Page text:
You need a 4×4 for the Baviaanskloof Nature Reserve, as there are numerous drifts and causeways to cross. Depending on the rainfall, they can be bone dry or full to overflowing, adding to the sense of adventure. From the top of Grasnek Pass, we were almost on a level with the surrounding mountain peaks. There was no sign of human habitation anywhere in this magnificent wilderness.
We were amazed at the number of normally shy kudus and bushbuck we spotted all over. Bad-boy buffaloes eyed us, grumpy at our intrusion into their green world, and we had to pause a few times for leopard tortoises lumbering across the road.
Our last stop was at Cedar Guesthouse on Matjiesfontein Farm, set deep in the Kouga Mountains. We were delighted to hear their canyon had a waterfall at the end of it, and followed a path that disappeared every so often in a jumble of rocks tossed about in the last flood like mere marbles.
Boulder hopping, carefree, amid this natural beauty, I felt like a real child of Africa, poking into past family schisms, and wondered to myself which member had started the ruckus that eventually left Mother Africa and siblings Australia and South America in distant corners of the planet. Was there a family secret waiting to be uncovered?
The kloof made a sudden 90° bend and there – between the towering rocky walls of a massive slot canyon – was a long, dark, brooding pool. Over at the far end, the narrow gap was plugged by a casually placed boulder the size of a two-ton truck. I stripped off and waded gingerly into the icy mountain water. Thoughts of that legendary water snake sprang up unbidden. How big was this pool’s guardian?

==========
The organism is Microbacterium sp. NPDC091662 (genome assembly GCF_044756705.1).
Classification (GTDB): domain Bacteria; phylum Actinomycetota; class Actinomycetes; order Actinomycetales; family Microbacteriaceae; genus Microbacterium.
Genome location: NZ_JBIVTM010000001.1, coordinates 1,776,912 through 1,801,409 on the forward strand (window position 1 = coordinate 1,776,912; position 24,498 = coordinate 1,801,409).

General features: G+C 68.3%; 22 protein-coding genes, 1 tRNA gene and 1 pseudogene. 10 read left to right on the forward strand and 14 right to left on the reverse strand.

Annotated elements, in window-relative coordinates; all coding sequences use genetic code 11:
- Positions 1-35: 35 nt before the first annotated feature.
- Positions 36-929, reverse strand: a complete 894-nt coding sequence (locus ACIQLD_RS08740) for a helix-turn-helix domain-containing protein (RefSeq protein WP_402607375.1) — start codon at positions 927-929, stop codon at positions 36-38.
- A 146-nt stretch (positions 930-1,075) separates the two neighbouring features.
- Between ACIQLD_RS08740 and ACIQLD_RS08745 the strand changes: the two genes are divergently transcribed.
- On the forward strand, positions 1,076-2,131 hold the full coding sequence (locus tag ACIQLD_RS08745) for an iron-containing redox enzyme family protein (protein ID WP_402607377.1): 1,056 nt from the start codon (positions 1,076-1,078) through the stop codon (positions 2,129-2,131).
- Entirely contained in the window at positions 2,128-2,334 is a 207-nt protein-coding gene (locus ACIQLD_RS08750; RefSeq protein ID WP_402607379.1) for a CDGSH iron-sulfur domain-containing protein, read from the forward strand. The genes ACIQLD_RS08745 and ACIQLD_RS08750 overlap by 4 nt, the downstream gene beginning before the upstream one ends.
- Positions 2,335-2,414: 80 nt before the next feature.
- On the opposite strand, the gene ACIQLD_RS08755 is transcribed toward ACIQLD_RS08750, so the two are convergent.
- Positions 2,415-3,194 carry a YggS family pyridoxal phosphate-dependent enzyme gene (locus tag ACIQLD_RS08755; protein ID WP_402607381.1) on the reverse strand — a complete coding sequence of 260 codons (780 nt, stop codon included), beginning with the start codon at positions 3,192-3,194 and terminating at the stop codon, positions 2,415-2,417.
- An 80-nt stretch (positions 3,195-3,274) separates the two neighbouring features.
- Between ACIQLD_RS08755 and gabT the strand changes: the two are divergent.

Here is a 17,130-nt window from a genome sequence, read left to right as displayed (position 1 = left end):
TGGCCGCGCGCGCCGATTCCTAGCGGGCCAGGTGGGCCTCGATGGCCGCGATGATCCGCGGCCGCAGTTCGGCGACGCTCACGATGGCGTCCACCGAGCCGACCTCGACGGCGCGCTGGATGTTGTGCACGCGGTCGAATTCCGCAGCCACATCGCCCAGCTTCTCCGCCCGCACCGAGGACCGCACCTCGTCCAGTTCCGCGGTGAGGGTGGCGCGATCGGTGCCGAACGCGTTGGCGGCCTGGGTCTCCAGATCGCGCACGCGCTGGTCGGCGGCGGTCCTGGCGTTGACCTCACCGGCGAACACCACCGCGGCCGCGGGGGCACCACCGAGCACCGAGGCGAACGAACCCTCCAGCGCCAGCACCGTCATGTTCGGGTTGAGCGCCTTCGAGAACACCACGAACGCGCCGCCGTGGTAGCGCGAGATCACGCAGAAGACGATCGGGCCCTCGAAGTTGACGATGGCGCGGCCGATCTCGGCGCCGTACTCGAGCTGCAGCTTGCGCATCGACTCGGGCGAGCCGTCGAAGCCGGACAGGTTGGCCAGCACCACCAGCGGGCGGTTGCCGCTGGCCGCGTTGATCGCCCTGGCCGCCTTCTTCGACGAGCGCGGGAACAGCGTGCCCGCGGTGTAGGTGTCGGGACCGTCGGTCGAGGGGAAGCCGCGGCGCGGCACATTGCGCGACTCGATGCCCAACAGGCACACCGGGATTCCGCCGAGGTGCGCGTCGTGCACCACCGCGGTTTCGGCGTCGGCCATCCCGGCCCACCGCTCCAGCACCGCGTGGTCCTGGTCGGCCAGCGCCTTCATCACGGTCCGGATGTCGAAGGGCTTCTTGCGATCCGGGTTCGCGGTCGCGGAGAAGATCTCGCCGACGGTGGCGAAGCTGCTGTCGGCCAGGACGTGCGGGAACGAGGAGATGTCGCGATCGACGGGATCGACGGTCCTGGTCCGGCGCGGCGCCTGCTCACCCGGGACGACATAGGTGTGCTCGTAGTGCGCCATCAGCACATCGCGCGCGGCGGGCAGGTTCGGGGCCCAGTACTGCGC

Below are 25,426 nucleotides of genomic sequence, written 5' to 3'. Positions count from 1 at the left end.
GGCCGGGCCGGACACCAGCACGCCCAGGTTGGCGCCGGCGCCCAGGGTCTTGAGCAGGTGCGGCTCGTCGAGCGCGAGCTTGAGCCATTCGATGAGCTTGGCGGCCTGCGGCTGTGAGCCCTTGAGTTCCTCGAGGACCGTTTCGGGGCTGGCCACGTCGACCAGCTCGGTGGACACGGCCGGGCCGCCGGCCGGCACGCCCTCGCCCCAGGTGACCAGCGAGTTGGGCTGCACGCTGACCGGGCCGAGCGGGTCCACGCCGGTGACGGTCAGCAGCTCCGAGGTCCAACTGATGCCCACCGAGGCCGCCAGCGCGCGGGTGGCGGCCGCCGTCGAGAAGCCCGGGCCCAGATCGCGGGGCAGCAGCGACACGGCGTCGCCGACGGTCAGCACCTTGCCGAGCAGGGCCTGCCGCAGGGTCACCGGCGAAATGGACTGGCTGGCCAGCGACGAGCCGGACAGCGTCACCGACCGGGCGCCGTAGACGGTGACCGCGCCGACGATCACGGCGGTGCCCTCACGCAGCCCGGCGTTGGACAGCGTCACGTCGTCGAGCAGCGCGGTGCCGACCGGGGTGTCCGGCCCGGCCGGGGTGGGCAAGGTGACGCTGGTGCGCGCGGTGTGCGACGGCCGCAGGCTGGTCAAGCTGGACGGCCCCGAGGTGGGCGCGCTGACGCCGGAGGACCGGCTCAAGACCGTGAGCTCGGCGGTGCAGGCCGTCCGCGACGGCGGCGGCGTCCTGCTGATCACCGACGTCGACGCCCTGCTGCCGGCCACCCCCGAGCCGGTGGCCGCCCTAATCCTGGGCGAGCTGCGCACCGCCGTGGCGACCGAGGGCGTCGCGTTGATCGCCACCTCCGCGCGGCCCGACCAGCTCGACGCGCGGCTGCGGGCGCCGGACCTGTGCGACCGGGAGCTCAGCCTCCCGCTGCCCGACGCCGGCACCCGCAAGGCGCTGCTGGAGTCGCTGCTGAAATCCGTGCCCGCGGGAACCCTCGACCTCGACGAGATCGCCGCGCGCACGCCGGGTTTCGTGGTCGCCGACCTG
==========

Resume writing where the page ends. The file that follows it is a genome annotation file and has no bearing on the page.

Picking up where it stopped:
Was something biting at my ankles? Peering into the clear water, I could see nothing. But my legs ached with the cold and, as I hotfooted it to the bank, I am sure the great snake laughed at me from his hiding place, safe in Baviaanskloof’s primeval nooks and crannies.
World Heritage Site
Baviaanskloof Nature Reserve achieved World Heritage Site status in 2004 when it was inscribed as one of the Cape Floral Kingdom’s eight serial protected areas, due to its outstanding natural beauty and rich biodiversity. The 2 300 km² reserve contains seven biomes, which are home to more than 300 bird species (making it a globally important area for bird life) and around 60 mammal species, including buffalo and rare Cape mountain zebra. Researchers have collared 19 leopards with GPS devices, making the area home to one of the largest leopard studies in the world.
GOOD TO KNOW
Where to eat
Pay a visit to the rustic Vero’s Restaurant down in the valley, across the road from the Baviaans community craft shop, for good old-fashioned moerkoffie and freshly baked roosterkoek.
044 923 1918
Where to stay
Baviaanskloof Nature Reserve has two back-to-basics riverside bush camps, a conventional campsite at Komdomo near Patensie, and a converted farmhouse to choose from.
Bokloof Guest Farm offers a choice of B&B accommodation, a wooden cottage or a campsite.
Cedar Tourism’s renovated farmhouse is powered by solar and gas, as are two romantic cottages.
Zandvlakte guest farm has a choice of suites and self-catering cottages, with hearty home-cooked meals available.
Phone ahead to check road conditions, as sections can become impassable after heavy rain. There is no cellphone reception in the Baviaanskloof and no ATMs or petrol, so draw cash, fill up and plan your route.
Photography Marion Whitehead, Gallo/Gettyimages, Africamediaonline
(This article was first published in the summer 2014/2015 issue of AA traveller magazine)